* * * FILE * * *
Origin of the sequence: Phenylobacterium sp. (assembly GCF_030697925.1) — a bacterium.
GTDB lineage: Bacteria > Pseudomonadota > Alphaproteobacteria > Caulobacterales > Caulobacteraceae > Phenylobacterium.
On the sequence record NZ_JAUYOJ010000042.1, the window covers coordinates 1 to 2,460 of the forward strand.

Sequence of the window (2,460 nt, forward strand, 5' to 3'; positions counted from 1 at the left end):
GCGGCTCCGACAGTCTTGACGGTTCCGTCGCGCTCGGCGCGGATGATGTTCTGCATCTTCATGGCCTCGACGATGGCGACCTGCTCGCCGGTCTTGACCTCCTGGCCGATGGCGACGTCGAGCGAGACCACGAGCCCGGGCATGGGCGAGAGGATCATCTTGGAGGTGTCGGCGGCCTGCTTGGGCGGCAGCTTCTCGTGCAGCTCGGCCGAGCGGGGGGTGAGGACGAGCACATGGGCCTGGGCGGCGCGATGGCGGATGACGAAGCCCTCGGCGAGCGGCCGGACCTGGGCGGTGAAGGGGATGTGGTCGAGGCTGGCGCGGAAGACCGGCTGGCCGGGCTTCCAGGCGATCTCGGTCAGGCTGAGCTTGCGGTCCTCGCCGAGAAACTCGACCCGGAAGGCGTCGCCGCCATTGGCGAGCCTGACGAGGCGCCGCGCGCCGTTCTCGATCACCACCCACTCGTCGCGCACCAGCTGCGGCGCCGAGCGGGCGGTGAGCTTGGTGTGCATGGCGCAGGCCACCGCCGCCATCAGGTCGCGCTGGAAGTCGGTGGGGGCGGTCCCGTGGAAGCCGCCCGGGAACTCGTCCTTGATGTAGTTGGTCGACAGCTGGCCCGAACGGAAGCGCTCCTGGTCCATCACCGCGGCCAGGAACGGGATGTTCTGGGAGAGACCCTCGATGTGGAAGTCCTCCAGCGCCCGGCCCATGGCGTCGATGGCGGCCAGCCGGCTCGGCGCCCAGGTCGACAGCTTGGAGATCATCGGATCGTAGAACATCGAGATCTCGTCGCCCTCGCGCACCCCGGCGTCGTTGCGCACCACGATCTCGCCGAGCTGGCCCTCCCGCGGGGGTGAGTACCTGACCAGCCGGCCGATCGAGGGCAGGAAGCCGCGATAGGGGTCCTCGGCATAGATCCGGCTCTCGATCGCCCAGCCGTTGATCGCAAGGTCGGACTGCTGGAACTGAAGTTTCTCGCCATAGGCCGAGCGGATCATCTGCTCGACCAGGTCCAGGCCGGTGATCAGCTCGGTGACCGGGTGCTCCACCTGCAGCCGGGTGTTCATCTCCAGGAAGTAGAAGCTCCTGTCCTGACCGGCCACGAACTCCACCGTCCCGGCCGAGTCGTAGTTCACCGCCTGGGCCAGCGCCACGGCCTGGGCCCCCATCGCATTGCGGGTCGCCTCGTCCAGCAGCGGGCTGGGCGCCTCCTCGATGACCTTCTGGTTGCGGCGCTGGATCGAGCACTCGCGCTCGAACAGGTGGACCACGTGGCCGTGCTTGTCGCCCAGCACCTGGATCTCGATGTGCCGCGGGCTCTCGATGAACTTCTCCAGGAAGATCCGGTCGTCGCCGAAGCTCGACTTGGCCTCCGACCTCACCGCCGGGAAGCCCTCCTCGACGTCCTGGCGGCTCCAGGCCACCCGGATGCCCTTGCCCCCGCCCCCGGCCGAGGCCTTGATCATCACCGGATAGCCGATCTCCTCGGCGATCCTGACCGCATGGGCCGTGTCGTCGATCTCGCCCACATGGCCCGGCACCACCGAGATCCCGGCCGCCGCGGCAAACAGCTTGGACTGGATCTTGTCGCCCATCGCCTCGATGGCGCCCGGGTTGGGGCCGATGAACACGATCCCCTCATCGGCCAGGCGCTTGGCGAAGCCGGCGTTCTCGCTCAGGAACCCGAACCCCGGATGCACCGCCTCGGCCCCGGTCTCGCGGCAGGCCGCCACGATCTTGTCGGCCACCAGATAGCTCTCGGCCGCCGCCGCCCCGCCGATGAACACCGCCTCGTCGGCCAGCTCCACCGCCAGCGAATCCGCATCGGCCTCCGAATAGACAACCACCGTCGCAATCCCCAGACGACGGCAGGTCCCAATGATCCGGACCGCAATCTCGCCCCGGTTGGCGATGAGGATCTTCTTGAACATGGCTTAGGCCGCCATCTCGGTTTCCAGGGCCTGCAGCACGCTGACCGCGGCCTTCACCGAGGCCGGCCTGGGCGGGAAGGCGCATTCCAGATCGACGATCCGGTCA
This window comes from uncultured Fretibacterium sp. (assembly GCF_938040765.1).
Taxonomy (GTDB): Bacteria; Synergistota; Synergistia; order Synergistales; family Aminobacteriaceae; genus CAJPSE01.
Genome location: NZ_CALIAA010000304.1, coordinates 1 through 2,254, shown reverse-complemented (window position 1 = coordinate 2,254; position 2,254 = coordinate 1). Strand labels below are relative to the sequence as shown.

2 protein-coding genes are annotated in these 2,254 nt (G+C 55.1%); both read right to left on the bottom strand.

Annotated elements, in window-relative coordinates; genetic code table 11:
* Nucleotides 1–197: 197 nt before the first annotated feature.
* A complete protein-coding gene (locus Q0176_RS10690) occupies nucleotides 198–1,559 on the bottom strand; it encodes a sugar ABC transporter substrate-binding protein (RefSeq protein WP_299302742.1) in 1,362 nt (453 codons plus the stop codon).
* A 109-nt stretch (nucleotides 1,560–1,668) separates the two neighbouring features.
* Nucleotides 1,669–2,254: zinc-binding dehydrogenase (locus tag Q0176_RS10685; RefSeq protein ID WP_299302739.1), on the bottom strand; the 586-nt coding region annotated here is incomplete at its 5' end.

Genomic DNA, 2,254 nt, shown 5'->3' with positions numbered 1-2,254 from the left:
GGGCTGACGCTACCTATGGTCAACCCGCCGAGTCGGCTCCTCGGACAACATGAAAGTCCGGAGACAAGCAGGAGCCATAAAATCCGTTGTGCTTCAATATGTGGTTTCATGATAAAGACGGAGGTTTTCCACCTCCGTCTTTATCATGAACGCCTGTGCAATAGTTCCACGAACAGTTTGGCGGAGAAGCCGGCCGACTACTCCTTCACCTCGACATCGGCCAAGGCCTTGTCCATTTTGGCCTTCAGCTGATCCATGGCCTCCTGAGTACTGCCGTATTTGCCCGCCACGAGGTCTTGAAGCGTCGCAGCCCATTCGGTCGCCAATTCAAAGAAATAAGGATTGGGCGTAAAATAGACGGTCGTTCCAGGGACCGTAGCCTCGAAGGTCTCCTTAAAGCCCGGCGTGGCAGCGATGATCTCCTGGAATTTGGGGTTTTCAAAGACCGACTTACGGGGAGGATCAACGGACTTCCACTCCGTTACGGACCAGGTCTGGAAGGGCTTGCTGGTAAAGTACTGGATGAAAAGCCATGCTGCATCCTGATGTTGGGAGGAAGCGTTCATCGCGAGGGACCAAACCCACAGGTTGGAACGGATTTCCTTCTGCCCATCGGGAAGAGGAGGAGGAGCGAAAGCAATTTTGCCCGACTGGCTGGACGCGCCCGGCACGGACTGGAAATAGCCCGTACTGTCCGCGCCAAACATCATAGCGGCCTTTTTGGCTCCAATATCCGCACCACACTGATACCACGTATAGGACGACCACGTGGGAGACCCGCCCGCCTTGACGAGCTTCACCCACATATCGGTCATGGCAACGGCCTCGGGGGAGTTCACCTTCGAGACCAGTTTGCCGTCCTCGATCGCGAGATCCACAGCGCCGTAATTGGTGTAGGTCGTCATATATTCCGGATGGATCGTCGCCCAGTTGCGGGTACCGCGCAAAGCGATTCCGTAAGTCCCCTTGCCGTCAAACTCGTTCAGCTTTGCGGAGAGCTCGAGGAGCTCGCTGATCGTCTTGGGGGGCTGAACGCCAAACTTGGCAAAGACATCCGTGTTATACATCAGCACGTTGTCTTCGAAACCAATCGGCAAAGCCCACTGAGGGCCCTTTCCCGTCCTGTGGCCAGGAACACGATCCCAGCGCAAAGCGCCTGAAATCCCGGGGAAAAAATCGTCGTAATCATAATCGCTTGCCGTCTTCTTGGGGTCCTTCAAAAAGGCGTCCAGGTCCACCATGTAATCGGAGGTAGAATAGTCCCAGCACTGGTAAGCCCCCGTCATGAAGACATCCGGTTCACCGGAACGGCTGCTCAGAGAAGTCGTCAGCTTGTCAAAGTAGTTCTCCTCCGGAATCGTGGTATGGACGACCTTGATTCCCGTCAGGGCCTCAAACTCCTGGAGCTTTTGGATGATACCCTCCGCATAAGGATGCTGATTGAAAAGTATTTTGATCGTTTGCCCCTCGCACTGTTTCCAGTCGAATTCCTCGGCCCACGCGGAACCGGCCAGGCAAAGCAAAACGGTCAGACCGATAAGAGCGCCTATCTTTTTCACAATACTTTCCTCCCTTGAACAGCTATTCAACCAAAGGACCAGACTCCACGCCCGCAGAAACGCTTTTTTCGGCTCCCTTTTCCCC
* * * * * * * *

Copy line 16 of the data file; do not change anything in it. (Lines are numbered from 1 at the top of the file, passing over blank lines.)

GGGCTGACGCTACCTATGGTCAACCCGCCGAGTCGGCTCCTCGGACAACATGAAAGTCCGGAGACAAGCAGGAGCCATAAAATCCGTTGTGCTTCAATATGTGGTTTCATGATAAAGACGGAGGTTTTCCACCTCCGTCTTTATCATGAACGCCTGTGCAATAGTTCCACGAACAGTTTGGCGGAGAAGCCGGCCGACTACTCCTTCACCTCGACATCGGCCAAGGCCTTGTCCATTTTGGCCTTCAGCTGATCCATGGCCTCCTGAGTACTGCCGTATTTGCCCGCCACGAGGTCTTGAAGCGTCGCAGCCCATTCGGTCGCCAATTCAAAGAAATAAGGATTGGGCGTAAAATAGACGGTCGTTCCAGGGACCGTAGCCTCGAAGGTCTCCTTAAAGCCCGGCGTGGCAGCGATGATCTCCTGGAATTTGGGGTTTTCAAAGACCGACTTACGGGGAGGATCAACGGACTTCCACTCCGTTACGGACCAGGTCTGGAAGGGCTTGCTGGTAAAGTACTGGATGAAAAGCCATGCTGCATCCTGATGTTGGGAGGAAGCGTTCATCGCGAGGGACCAAACCCACAGGTTGGAACGGATTTCCTTCTGCCCATCGGGAAGAGGAGGAGGAGCGAAAGCAATTTTGCCCGACTGGCTGGACGCGCCCGGCACGGACTGGAAATAGCCCGTACTGTCCGCGCCAAACATCATAGCGGCCTTTTTGGCTCCAATATCCGCACCACACTGATACCACGTATAGGACGACCACGTGGGAGACCCGCCCGCCTTGACGAGCTTCACCCACATATCGGTCATGGCAACGGCCTCGGGGGAGTTCACCTTCGAGACCAGTTTGCCGTCCTCGATCGCGAGATCCACAGCGCCGTAATTGGTGTAGGTCGTCATATATTCCGGATGGATCGTCGCCCAGTTGCGGGTACCGCGCAAAGCGATTCCGTAAGTCCCCTTGCCGTCAAACTCGTTCAGCTTTGCGGAGAGCTCGAGGAGCTCGCTGATCGTCTTGGGGGGCTGAACGCCAAACTTGGCAAAGACATCCGTGTTATACATCAGCACGTTGTCTTCGAAACCAATCGGCAAAGCCCACTGAGGGCCCTTTCCCGTCCTGTGGCCAGGAACACGATCCCAGCGCAAAGCGCCTGAAATCCCGGGGAAAAAATCGTCGTAATCATAATCGCTTGCCGTCTTCTTGGGGTCCTTCAAAAAGGCGTCCAGGTCCACCATGTAATCGGAGGTAGAATAGTCCCAGCACTGGTAAGCCCCCGTCATGAAGACATCCGGTTCACCGGAACGGCTGCTCAGAGAAGTCGTCAGCTTGTCAAAGTAGTTCTCCTCCGGAATCGTGGTATGGACGACCTTGATTCCCGTCAGGGCCTCAAACTCCTGGAGCTTTTGGATGATACCCTCCGCATAAGGATGCTGATTGAAAAGTATTTTGATCGTTTGCCCCTCGCACTGTTTCCAGTCGAATTCCTCGGCCCACGCGGAACCGGCCAGGCAAAGCAAAACGGTCAGACCGATAAGAGCGCCTATCTTTTTCACAATACTTTCCTCCCTTGAACAGCTATTCAACCAAAGGACCAGACTCCACGCCCGCAGAAACGCTTTTTTCGGCTCCCTTTTCCCC